The most likely challengers -- Mantle, Williams, Frank Robinson and Mays -- had all come up short with age, injury, service time stepping in. Aaron had been in the majors since 1954, a huge all-around talent, but quiet and maybe even somewhat underappreciated. He had not been talked about that much in the home-run chase for years, but he just kept hitting 'em out of the park.
           He had seven seasons with 40 or more home runs and the realization that Aaron, not Mays, would be the one to break the record came finally came in 1971 when Hank hit a career-high 47.
           In 1972, when he passed Mays with homer No. 649, there was no one between him and The Babe. The chase was in the final stretch. But I still didn't dream I'd get a chance to see No. 715.
            Second piece of luck: The 1974 National League schedule. As soon as I saw it, I knew there was a chance. The Braves opened with three games in Cincinnati, then had 10 in a row in Atlanta ... and the next four in Houston.
             So I could go to Atlanta for all those games and, if necessary, fly to Houston, where I'd often seen games at the Astrodome. All I had to do was make the arrangements.
             Now for the help.
             -- Bill McIntyre, sports editor of The Times and my boss, said he would let me take my two weeks of vacation that year in April, with days off at the front and back ends, too.
              -- The Braves' and Astros' public-relations departments. This was still an era when baseball PR departments provided free tickets upon request, if available, to sports department people. I had done that for Astros, Braves and Texas Rangers' games for a decade; so had many others. It was an era when newspapers didn't have ethical rules about that, and when baseball crowds weren't so huge, not was the game's financial status.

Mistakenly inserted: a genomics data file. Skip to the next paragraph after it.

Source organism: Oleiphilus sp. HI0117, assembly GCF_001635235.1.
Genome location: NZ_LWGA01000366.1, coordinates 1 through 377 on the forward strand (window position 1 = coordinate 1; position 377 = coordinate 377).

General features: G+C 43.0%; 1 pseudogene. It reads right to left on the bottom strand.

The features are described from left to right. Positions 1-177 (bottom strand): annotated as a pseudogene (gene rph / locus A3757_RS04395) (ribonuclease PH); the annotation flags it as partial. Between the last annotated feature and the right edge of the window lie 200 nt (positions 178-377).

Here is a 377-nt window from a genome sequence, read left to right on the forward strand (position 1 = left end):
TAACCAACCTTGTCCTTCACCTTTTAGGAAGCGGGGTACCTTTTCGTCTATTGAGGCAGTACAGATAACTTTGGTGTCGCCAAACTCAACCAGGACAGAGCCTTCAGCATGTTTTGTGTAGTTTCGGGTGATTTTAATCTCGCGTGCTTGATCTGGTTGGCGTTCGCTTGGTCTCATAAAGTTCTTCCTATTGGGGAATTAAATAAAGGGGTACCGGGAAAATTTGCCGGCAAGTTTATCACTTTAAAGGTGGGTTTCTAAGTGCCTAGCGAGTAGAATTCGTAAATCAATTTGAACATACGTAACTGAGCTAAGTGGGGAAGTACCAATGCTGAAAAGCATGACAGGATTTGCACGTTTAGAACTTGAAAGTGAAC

So the Braves and Astros were willing to give me two comp tickets for every game of my possible 14-game journey ... except the home opener in Atlanta, for which there was great demand.
              -- The Tuckers were willing to put up with me, and give me a place to stay, for 10 days. I had made trips to Atlanta, and stayed with them, on at least three vacations in the previous seven years. Like I said above, they were my second family.
               And because we knew I couldn't get comp tickets for the Braves' home opener, they purchased five tickets for that night.
Hank Aaron arrives at home plate after career home run No. 714 ... this was
 in Cincinnati on Opening Day, 1974 (photo from
              Third piece of luck: Hank Aaron did not hit two home runs in the first three games of the 1974 season in Cincinnati. But he did hit No. 714 to tie the Babe -- on his first at-bat of the season.